Too often, the traditional public-school model fails students and teachers. Charter schools, scholarship tax credits, and merit pay are giving students a better education and teachers a better career.
Administrators across the state say the school-district-unification plans sent to Gov. Janet Napolitano are not the answer to higher academic results.
The report submitted Friday by the Arizona School District Redistricting Commission would affect more than 330,000 Arizona students.
Twenty-seven districts would replace the existing 76 elementary and high-school districts, eliminating 49 districts of the state's 227.
Washington-A hearing by the U.S. Civil Rights Commission on minority overrepresentation in special education expanded into a three-hour discussion that touched on parental choice, school officials judgment calls on special education placements, and effective early-childhood education.
The commission plans to sift through the interconnected issues raised at the Dec. 3 hearing and make recommendations on the minority-overrepresentation issue, which has vexed educators for years.
On June 11, 2007, the Goldwater Institute published A Test of Credibility: NAEP versus TerraNova Test Score Results in Arizona. Recently, the Arizona Department of Education published a 12-page response. Here, Dr. Matthew Ladner, Goldwater Institute Vice President of Research and coauthor of A Test of Credibility, discusses the ADEs claims.
Mark Twain once quipped, No mans life, liberty, or property is safe while the legislature is in session. That is often true, but as the lawmaking branch of government, the legislature also has a great capacity to protect life, liberty, and property.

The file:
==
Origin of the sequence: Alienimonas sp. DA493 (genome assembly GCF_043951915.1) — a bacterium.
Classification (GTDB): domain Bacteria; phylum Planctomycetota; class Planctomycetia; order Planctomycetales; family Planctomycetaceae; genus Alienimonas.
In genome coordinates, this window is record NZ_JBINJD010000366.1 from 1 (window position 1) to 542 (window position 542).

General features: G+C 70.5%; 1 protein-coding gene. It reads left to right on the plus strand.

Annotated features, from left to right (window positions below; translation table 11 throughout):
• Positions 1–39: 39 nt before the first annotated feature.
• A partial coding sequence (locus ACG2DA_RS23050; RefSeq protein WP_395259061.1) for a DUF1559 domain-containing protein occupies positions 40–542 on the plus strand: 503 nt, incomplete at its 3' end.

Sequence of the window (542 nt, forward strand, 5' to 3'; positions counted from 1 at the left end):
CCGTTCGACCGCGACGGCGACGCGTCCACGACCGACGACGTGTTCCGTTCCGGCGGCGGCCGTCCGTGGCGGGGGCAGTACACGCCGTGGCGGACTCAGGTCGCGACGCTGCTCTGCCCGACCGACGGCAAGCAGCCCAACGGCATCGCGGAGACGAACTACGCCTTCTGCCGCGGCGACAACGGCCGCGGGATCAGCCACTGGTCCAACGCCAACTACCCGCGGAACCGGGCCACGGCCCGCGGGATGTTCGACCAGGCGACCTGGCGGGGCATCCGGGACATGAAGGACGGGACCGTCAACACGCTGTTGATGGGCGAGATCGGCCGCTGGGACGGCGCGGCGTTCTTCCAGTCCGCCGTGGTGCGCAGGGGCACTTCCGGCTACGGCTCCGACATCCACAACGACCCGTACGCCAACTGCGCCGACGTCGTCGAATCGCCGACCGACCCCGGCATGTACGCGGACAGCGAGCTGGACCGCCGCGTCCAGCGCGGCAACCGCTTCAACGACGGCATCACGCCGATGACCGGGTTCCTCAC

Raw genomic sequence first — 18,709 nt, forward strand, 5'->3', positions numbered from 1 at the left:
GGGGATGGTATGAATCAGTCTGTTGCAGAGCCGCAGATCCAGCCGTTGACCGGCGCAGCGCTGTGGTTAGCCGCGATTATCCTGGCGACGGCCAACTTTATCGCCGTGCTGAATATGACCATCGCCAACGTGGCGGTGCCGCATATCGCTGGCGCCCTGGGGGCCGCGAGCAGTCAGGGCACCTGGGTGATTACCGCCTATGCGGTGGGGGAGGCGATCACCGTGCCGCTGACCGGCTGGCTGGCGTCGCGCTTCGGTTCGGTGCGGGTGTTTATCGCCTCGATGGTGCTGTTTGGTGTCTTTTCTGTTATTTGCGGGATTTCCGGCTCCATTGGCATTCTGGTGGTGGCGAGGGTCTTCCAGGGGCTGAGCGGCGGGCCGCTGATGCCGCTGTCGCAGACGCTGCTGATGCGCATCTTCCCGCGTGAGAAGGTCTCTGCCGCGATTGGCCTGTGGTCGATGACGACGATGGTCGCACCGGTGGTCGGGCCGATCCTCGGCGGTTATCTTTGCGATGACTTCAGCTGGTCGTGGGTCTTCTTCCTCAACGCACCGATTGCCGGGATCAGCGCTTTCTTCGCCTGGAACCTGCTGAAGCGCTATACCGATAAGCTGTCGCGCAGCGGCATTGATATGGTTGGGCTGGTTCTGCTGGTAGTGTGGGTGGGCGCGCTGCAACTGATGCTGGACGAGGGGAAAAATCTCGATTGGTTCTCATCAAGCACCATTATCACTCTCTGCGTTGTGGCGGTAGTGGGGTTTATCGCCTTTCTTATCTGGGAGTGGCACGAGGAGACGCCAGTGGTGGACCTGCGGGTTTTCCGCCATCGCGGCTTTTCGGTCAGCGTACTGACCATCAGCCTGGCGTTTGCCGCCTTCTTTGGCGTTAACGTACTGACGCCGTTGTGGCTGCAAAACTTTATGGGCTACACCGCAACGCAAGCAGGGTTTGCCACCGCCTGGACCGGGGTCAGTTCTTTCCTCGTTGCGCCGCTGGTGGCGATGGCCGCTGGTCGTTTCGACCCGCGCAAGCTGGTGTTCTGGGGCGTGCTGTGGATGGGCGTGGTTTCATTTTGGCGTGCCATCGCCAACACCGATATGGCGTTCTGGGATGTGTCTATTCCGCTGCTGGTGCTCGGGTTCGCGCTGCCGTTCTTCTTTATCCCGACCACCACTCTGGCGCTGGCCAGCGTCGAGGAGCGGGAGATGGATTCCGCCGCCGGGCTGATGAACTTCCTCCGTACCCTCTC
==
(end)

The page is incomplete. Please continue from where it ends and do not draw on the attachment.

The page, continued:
Colleges of Education Not Up to Snuff
The Citizen's Monday editorial ("Achievement, income linked") was both on and off the mark.
The editorial states, "Public schools serving high-income families perform very well. Schools serving poor families tend to founder."
A settlement has been announced of the lawsuit brought by the Goldwater Institute on behalf of five charter schools against Superintendent Tom Horne, the State Board, and the State Board for Charter Schools. The parties have agreed on the wording of this press release and will not comment further.
1. The plaintiff schools are excellent schools and in particular provide a high-quality Social Studies curriculum.
Superintendent of Public Instruction Tom Horne is all over the media defending the curriculum regulations that are the object of a lawsuit by five high-performing public charter schools. It turns out he can only defend the rules by flagrantly misrepresenting them.
Charter schools are given freedom to pursue innovative educational approaches, and in turn are held to high performance standards. The results are impressive: Even though charters constitute only one in 10 Arizona public schools, six of the state's 10 highest-performing schools are charter schools.
If there was an award for mindless over-regulation by government school bureaucracy, Arizona's Department of Education would be a favorite to win it.
The ADE has decreed that the curricula of all public schools, including charter schools, must be exactly aligned grade by grade.
One of its specific requirements (the educational rationale for which is obscure at best) is that all schools must teach U.S. history in the seventh and eighth grades.
When No Child Left Behind passed in 2001, it enjoyed wide bipartisan support.
Now there are growing concerns that the bill to reauthorize the act will undermine the public school transparency it sought to establish.
NCLB requires schools to test fourth- and eighth-grade students and make the test results public. Schools face sanctions for underperformance.
The requirement for how many students must pass the tests increases each year until reaching 100 percent in 2014.